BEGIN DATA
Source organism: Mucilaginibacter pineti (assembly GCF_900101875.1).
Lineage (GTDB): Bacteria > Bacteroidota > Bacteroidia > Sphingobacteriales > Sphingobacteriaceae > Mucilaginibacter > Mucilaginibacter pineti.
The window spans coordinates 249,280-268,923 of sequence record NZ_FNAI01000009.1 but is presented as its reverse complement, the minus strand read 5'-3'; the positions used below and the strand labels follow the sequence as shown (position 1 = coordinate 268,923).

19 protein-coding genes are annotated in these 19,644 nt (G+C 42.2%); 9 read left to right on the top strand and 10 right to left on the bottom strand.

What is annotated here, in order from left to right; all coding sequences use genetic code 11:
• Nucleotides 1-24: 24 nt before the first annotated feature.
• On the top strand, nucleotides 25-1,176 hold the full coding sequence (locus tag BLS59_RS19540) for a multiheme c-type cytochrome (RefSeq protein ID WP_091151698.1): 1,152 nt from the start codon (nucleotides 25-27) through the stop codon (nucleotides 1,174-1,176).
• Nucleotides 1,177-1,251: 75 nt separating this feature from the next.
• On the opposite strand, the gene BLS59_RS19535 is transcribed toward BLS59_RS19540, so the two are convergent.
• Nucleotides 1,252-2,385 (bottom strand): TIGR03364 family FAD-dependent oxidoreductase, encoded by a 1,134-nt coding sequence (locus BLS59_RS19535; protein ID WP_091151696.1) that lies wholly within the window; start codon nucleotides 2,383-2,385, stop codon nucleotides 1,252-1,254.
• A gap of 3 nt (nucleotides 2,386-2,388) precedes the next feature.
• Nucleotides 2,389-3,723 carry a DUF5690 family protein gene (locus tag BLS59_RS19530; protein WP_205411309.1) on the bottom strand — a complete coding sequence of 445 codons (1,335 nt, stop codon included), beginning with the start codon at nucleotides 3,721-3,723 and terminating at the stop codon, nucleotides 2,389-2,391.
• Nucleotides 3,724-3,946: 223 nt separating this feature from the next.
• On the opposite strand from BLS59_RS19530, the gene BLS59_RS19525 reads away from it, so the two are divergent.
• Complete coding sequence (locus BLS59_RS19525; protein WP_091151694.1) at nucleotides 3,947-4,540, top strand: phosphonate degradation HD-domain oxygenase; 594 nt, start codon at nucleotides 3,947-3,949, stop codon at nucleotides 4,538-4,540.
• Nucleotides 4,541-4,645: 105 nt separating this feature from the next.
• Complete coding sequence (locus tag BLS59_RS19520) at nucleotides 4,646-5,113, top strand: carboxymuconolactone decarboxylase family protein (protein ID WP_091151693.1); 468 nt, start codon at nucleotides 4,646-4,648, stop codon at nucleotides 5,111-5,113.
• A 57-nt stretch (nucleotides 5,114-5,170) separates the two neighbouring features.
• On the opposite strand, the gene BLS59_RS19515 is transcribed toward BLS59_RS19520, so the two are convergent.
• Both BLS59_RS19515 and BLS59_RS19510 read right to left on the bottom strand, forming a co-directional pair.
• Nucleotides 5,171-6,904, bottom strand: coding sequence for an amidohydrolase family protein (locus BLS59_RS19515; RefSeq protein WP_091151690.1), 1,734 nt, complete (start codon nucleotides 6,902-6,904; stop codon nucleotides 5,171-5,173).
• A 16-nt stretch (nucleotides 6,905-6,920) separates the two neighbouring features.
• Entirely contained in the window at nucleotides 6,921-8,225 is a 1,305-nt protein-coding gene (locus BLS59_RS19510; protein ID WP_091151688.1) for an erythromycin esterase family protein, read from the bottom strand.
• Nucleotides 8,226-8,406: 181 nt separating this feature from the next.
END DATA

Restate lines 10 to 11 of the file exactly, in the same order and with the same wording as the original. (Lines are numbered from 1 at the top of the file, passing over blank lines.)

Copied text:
• Nucleotides 1,252-2,385 (bottom strand): TIGR03364 family FAD-dependent oxidoreductase, encoded by a 1,134-nt coding sequence (locus BLS59_RS19535; protein ID WP_091151696.1) that lies wholly within the window; start codon nucleotides 2,383-2,385, stop codon nucleotides 1,252-1,254.
• A gap of 3 nt (nucleotides 2,386-2,388) precedes the next feature.